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Category:    Home > Reviews > Spy > Thriller > The Chairman (1969)

The Chairman (1969)


Picture: B-     Sound: C+     Extras: B     Film: C+



Gregory Peck is a man who goes to a more closed, Maoist China for an espionage mission to obtain a secret formula from a dissident scientist, but may have to deal with no less than Mao himself in The Chairman, J. Lee Thompson’s ambitious 1969 Spy thriller that was part of a cycle to do more serious Spy thrillers.  As that kind of Spy thriller is finally making a comeback, the arrival of the film on DVD could not be timelier.


The film has its contrivances at times, but also some fine performances and share of suspense.  One-upping the James Bond film Thunderball, instead of having the hero merely swallow a nuclear capsule so he can be tracked (which was deadlier at the time than anyone could have known), Dr. John Hathaway (Peck) has a radio device implanted in the back side of his head behind one of his ears.  They can hear him, but he cannot hear them.  Also, it has an explosive they can set off in the event of capture or other dire emergency.


Of course, China is now a major Capitalist economic power, but there were real and authentic fears about the closed country that continued into underrated films like The Omega Man until Nixon went to China.  However, the classiness and cleverness in which Thompson and screenplay writer Ben Maddow (based on the Jay Richard Kennedy book) handle the material is top rate.  Adding to the professionalism are co-producers Mort Abrahams and (Executive Producer) Arthur P. Jacobs, who had just hit gold with Fox the year before with Planet Of The Apes.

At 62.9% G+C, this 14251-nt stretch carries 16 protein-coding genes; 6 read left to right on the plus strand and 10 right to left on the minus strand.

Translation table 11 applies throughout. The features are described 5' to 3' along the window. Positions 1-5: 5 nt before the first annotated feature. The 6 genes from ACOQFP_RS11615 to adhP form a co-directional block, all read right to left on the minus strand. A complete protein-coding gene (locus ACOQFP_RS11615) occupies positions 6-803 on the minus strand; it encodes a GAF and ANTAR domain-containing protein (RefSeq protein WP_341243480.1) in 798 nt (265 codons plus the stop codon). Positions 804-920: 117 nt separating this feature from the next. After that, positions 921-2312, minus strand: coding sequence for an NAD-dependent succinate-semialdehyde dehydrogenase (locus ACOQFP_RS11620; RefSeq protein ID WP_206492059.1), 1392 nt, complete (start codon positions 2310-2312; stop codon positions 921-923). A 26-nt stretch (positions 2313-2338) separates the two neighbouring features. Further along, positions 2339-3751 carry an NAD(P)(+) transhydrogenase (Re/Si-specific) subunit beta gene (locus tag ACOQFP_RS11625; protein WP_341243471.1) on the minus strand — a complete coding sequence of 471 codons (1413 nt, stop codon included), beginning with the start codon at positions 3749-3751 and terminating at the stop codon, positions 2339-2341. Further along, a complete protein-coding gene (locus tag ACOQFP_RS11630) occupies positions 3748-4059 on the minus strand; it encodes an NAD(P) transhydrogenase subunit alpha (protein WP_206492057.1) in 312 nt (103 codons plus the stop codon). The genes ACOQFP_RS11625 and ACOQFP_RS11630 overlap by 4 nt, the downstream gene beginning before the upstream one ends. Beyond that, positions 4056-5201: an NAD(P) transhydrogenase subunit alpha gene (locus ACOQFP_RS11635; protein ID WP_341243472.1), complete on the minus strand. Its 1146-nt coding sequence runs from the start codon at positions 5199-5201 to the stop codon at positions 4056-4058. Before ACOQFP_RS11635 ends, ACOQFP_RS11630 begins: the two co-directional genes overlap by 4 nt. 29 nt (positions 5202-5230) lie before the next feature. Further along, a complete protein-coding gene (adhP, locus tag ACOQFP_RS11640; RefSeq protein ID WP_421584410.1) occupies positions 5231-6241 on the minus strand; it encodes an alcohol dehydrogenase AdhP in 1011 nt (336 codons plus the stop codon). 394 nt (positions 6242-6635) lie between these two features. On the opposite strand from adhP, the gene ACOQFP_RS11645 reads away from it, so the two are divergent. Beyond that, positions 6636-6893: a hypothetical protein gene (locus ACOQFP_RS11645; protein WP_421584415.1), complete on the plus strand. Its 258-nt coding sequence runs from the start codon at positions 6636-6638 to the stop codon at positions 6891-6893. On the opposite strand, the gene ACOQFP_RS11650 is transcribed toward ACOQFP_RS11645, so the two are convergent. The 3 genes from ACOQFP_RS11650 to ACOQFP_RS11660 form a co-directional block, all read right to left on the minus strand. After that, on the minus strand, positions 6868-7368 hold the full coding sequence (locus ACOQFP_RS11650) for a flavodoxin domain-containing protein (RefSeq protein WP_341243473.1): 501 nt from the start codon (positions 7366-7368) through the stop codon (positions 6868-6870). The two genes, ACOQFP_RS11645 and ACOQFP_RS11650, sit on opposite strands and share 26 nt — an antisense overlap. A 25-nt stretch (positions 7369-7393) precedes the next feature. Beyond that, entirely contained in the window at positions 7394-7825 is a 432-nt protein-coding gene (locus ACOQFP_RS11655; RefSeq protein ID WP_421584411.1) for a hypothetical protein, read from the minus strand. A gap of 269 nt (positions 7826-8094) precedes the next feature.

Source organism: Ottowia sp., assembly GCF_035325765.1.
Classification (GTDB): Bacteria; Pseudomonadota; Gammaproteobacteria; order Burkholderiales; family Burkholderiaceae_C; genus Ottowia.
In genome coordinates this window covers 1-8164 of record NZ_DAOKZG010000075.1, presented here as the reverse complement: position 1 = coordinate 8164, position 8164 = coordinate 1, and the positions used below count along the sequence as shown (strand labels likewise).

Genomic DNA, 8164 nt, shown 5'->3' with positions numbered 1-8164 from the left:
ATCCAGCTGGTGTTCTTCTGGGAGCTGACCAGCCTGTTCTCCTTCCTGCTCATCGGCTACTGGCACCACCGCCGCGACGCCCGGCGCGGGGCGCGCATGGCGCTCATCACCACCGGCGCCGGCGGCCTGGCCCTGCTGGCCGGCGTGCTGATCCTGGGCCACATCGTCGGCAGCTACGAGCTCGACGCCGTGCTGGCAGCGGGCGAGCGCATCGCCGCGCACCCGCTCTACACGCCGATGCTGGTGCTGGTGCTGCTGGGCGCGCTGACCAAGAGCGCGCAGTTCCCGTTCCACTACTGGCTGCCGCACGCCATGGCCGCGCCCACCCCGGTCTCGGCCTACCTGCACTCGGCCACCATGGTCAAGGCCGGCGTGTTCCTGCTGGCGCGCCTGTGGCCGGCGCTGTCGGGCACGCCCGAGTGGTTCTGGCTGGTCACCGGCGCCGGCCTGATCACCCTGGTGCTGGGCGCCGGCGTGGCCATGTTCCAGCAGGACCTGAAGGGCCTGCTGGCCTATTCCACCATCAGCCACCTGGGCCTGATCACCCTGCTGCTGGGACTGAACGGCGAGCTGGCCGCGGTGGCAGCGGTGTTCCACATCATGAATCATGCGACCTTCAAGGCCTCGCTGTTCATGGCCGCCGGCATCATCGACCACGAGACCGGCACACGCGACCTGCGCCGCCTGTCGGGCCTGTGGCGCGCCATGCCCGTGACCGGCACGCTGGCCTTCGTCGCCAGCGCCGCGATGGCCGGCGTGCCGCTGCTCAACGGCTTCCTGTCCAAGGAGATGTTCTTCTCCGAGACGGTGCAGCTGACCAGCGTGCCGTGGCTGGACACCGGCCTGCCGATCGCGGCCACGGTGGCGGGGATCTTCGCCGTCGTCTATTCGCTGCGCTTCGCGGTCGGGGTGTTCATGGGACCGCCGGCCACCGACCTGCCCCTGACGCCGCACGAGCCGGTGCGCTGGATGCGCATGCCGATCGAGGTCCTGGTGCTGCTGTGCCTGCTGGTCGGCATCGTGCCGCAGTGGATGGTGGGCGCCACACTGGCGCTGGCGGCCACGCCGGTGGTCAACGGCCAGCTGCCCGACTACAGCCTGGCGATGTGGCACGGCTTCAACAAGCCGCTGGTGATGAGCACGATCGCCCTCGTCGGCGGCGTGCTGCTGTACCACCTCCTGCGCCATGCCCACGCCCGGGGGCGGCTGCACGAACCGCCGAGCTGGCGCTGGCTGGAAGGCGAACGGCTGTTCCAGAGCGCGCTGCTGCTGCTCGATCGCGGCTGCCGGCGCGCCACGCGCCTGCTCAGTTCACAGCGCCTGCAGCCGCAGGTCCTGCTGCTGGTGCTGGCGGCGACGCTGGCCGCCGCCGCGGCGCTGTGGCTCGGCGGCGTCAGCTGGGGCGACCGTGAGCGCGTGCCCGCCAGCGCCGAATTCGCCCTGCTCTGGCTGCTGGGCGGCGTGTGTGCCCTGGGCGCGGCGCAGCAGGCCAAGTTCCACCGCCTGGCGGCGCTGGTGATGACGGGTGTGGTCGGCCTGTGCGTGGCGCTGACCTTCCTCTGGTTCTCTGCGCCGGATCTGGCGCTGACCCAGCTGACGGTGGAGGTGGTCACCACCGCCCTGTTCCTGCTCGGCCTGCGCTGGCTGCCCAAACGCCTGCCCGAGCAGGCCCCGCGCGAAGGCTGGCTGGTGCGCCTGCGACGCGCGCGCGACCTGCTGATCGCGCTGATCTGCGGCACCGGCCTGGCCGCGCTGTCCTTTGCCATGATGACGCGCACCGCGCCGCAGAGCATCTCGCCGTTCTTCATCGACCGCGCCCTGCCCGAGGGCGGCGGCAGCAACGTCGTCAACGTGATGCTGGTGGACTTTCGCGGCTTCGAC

Though there are a few moments for even Mystery Science Theater, most of the film still works very well despite the passage of time.  Also helping are the supporting cast, including Arthur Hill as the no-nonsense military head of this operation Marshal Shelby, Anne Heywood as Hathaway’s love interest, Burt Kwouk and Keye Luke in strong supporting roles and Conrad Yama as the title character.  Film fans will most likely enjoy this one.


The anamorphically enhanced 2.35 X 1 image was shot in real anamorphic Panavision by Hammer Studios cinematographer favorite John Wilcox, B.S.C., but uncredited also doing the camerawork was Ted Moore, B.S.C., who had shot the first four James Bond films before taking a break and returning to the series for three more films in 1971.  This was shot to be seen big and wide, so it is nice that this transfer looks so good.  The DeLuxe color is consistent and production design solid, even if one set is from Fantastic Voyage.


The Dolby Digital 2.0 sound is available in Mono (it was released in optical mono theatrically) and a new Stereo track.  I like the Stereo a little more and the score by Jerry Goldsmith is a big plus for the film.  Extras include alternate scenes from the International Edition (though it should be said that this is the full-length 98 minutes long version), an original promo film for is release and an excellent feature length audio commentary by Eddie Friedfeld and Lee Pfeiffer, two fans and film scholars who have also done tracks for Fox DVD Spy releases The Ultimate Flint Collection that we reviewed, The Quiller Memorandum to be posted next and it is outstanding in how it puts the film into context.  They know their history, real and cinematic.


Overall, the film gets the best possible treatment and though it has not always aged well, it is solid filmmaking with solid storytelling like we rarely see these days.  It goes to show you what you can achieve when you take your material and audience seriously with intelligence.



-   Nicholas Sheffo


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